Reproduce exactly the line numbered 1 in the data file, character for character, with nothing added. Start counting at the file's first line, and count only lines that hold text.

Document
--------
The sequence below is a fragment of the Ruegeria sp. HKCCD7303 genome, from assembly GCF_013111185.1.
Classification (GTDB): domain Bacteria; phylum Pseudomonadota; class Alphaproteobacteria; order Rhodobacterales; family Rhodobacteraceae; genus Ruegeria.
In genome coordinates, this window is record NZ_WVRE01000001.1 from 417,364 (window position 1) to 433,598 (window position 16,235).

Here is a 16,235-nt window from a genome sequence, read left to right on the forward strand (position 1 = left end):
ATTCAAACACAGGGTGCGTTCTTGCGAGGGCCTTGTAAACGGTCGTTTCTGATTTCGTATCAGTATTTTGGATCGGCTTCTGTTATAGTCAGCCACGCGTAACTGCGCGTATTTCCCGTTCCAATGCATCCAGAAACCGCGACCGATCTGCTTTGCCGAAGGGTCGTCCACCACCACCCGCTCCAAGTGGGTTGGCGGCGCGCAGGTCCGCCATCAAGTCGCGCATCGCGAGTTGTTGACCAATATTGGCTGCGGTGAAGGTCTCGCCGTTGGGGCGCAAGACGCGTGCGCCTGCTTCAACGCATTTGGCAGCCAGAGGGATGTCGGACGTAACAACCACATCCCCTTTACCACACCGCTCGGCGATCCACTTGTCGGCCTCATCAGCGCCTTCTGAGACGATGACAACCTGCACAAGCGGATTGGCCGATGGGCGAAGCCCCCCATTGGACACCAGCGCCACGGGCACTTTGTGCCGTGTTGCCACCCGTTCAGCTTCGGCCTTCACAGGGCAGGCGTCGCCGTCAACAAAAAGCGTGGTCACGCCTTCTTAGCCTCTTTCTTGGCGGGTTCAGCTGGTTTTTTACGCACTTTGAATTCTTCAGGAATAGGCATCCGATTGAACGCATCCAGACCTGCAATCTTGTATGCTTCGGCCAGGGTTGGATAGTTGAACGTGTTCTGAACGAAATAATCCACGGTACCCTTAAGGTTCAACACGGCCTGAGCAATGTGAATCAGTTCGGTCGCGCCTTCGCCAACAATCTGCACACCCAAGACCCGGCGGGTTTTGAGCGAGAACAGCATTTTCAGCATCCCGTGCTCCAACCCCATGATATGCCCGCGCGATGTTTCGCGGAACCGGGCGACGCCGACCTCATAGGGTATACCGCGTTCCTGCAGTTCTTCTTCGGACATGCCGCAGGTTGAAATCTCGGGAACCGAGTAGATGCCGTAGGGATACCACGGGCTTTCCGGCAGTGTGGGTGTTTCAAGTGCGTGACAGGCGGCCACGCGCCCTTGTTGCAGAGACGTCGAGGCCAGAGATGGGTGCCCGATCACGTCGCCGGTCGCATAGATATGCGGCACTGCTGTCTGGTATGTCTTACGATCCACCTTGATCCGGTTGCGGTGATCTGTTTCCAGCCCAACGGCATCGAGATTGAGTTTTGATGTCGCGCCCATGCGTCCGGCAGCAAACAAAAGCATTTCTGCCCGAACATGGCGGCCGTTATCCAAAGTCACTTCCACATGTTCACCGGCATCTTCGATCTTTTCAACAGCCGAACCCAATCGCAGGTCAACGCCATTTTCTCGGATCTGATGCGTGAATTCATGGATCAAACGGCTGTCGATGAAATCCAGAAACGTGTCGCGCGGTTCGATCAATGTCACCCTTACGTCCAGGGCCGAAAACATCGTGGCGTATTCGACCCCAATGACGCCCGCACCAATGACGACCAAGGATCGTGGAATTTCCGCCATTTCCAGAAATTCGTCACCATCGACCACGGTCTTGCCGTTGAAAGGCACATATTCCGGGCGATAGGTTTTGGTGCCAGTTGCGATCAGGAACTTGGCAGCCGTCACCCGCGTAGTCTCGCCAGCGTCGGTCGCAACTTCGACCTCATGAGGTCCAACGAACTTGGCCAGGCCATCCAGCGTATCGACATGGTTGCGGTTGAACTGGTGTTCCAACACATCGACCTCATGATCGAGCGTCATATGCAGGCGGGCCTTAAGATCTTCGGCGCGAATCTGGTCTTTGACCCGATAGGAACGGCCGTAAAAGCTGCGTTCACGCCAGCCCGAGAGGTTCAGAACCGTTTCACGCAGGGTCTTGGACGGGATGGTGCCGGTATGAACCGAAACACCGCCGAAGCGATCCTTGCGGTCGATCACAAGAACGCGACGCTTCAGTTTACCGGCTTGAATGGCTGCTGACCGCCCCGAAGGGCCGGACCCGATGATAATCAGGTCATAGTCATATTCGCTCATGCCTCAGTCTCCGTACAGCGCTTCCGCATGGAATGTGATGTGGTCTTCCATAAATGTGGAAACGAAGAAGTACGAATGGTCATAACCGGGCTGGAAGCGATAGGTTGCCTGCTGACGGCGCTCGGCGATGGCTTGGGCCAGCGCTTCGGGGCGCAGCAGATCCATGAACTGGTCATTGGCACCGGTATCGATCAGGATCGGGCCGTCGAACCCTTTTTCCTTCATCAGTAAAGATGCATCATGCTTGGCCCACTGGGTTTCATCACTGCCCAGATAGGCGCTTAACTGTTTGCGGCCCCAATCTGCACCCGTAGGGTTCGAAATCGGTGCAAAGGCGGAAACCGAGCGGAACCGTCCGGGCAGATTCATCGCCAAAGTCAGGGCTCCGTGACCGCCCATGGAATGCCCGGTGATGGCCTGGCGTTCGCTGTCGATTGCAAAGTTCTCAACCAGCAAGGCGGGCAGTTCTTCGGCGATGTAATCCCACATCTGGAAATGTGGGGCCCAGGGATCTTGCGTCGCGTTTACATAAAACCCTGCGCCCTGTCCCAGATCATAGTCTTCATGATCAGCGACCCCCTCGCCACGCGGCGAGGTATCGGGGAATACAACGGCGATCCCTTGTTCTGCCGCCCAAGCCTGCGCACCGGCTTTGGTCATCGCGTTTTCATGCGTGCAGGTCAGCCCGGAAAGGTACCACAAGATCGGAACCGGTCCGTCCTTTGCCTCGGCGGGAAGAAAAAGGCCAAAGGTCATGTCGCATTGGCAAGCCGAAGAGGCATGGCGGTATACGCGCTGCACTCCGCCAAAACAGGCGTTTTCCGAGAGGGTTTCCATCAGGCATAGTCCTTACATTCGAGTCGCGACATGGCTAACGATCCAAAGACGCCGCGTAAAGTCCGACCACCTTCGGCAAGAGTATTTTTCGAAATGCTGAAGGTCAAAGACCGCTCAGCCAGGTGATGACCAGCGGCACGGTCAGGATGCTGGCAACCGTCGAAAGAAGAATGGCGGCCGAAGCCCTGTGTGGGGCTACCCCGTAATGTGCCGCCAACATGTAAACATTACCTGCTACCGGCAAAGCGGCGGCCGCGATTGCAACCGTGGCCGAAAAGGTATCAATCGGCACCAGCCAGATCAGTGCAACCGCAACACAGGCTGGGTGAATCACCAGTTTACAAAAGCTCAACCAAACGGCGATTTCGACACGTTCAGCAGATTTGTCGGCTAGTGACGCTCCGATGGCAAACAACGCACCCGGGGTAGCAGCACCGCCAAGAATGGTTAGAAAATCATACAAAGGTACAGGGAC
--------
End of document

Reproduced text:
The sequence below is a fragment of the Ruegeria sp. HKCCD7303 genome, from assembly GCF_013111185.1.